Age discrimination occurs when an individual is treated differently or unfairly in the workplace because of their age. Age Discrimination generally becomes a problem when an individual over the age of 40 is treated unfairly. Discrimination towards an individual based on their age in the workplace is illegal under both state and federal law.
The Fair Employment and Housing Act (FEHA) in California protects employees 40 years or older from suffering discrimination in the work environment or in the hiring process. The FEHA covers employers with 5 or more employees in their business. Additionally, the Age Discrimination in Employment Act (ADEA) is a federal law that protects workers and potential employees from age-based discrimination in the work environment. The ADEA applies to businesses with 20 or more employees.
Both state and federal laws provide remedies for retaliation in the work environment based on an employee’s or potential employee’s age. The laws mentioned above make it illegal for an employer to retaliate against an employee that filed an age discrimination complaint.
Examples of Age Discrimination
* Illegal Early Retirement Deals
Early retirement deals may not be legitimate if the deal is based on the age of the employee being 40 years or over and there is no other legitimate business reason for the deal. If this occurs, the employee offered the deal may have a valid age discrimination claim.
*Illegal Employee Replacement
Employers at times attempt to replace workers on a routine basis. However, if an employee over the age of 40 can prove that they were specifically replaced in order to hire a younger employee, they may have a case for age discrimination.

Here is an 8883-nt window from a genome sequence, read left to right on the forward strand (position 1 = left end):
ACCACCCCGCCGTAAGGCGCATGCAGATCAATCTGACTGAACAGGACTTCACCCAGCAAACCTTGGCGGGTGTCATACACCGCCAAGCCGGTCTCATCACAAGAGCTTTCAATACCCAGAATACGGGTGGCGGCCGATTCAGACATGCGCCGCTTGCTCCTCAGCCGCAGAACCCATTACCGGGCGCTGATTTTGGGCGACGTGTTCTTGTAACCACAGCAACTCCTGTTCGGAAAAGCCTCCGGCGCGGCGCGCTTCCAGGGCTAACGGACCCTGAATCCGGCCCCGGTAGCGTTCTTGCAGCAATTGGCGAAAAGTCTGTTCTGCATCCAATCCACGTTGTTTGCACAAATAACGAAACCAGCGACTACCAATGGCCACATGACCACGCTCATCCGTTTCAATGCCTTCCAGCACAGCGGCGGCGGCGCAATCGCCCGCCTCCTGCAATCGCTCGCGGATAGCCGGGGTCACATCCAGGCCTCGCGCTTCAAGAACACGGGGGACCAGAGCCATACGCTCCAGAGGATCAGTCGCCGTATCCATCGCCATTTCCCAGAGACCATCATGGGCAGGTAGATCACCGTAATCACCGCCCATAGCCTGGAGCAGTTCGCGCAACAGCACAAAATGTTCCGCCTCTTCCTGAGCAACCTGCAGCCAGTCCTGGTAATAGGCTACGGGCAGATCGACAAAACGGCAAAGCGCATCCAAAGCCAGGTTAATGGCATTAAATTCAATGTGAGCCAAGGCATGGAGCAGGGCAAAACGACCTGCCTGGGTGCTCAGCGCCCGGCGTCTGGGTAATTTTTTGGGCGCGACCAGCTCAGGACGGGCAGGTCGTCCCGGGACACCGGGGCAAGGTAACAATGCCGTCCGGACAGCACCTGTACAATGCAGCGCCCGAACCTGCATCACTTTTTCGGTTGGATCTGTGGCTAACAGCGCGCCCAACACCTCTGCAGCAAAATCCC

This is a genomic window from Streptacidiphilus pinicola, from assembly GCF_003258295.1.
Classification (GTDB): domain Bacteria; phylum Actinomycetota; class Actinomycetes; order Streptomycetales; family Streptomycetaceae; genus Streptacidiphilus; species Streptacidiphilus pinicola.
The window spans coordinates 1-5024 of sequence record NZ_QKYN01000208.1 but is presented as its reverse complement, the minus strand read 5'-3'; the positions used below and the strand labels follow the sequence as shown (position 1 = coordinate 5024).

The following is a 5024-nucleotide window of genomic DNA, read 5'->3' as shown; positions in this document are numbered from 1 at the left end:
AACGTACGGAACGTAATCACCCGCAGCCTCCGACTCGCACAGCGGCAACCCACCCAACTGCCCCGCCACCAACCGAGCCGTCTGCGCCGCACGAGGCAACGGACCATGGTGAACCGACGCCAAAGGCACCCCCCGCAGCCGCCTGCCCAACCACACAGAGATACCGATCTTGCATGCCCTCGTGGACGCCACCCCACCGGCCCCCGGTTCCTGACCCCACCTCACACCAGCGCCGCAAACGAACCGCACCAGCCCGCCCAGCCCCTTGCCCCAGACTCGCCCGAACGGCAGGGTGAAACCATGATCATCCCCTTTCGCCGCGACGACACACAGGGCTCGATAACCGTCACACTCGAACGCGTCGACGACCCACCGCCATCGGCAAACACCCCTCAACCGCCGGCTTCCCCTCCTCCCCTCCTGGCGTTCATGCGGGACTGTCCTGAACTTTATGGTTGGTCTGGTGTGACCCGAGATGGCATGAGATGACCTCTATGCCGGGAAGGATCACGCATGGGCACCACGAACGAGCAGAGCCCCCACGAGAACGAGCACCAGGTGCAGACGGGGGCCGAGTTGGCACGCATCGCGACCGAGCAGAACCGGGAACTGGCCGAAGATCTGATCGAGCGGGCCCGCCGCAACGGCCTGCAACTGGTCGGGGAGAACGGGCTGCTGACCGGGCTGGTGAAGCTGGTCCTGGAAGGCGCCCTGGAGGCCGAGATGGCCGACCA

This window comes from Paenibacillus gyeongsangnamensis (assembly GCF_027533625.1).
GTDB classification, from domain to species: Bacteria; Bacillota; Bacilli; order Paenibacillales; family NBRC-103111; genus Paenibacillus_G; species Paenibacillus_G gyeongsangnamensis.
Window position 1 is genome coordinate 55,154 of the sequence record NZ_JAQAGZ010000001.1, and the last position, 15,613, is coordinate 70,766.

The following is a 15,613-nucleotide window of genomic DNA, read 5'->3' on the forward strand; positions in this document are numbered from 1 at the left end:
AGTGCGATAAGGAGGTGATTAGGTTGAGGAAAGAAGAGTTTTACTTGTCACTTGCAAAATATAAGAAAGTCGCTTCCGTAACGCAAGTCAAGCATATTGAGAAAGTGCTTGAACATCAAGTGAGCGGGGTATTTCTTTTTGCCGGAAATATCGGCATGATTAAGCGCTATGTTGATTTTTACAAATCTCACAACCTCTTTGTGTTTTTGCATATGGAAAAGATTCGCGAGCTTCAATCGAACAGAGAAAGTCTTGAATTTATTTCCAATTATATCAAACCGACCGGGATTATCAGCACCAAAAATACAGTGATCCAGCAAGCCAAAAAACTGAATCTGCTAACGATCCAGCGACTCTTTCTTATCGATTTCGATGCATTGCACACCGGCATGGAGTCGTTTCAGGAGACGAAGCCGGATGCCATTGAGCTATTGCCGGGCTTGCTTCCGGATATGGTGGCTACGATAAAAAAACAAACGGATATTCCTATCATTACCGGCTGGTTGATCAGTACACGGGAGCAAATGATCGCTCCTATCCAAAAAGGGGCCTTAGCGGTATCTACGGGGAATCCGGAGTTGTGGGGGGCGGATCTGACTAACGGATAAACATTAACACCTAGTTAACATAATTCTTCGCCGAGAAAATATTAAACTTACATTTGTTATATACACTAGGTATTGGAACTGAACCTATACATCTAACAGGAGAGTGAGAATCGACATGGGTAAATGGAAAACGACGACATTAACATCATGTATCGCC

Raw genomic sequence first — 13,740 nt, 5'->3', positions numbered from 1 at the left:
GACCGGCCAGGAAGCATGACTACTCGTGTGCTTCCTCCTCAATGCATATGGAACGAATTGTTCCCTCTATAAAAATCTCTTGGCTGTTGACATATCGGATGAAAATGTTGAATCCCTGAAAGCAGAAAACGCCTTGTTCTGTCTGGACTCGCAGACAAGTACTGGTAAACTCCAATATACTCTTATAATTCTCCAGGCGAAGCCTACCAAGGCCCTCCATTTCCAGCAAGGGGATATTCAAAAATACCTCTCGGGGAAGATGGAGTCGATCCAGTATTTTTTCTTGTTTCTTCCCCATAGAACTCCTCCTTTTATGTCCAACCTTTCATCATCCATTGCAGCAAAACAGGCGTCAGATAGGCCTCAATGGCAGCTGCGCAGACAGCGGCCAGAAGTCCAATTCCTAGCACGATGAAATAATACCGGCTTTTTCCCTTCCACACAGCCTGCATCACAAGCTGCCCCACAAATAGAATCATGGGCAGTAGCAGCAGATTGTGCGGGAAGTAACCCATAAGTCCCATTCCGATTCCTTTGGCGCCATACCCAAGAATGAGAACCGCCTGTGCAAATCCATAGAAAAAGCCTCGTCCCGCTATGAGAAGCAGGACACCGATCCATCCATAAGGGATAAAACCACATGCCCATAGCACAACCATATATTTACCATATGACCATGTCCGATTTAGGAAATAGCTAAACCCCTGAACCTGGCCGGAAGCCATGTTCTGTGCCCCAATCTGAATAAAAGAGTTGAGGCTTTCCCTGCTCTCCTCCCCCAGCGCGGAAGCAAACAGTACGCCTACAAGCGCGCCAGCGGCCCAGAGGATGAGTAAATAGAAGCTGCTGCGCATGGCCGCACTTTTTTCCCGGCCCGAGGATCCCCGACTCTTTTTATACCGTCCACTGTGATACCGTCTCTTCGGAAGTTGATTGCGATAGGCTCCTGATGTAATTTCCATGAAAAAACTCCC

* Illegal Wage Determinations
Violations of age discrimination laws can occur with any aspect of employment. With regard to wages and salaries, an employer cannot determine wages or salaries based on the fact the employee is over 40 years of age. For example, an age discrimination violation may occur when an employer decides an employee over 40 with higher pay should be replaced with a younger employee with entry level pay.
*Inequality in Job Benefits
In addition to the ADEA, workers also have federal protection against age discrimination via the Older Workers Benefit Protection Act. The Act requires employers to treat older and younger employees equally in terms of the scope and amount of benefits received. Though employers may be tempted to spend less on benefits for older workers or offer less coverage than younger workers, both these actions are prohibited by federal law.
Help for Victims of Age Discrimination
If you think you’ve been a victim of age discrimination, contact us at Victory Law Group, LLP today for a free case evaluation. We are here to fight against unfair treatment in the work environment and would be honored to hear your case, free of charge, and advise you on legal remedies that may apply in your story.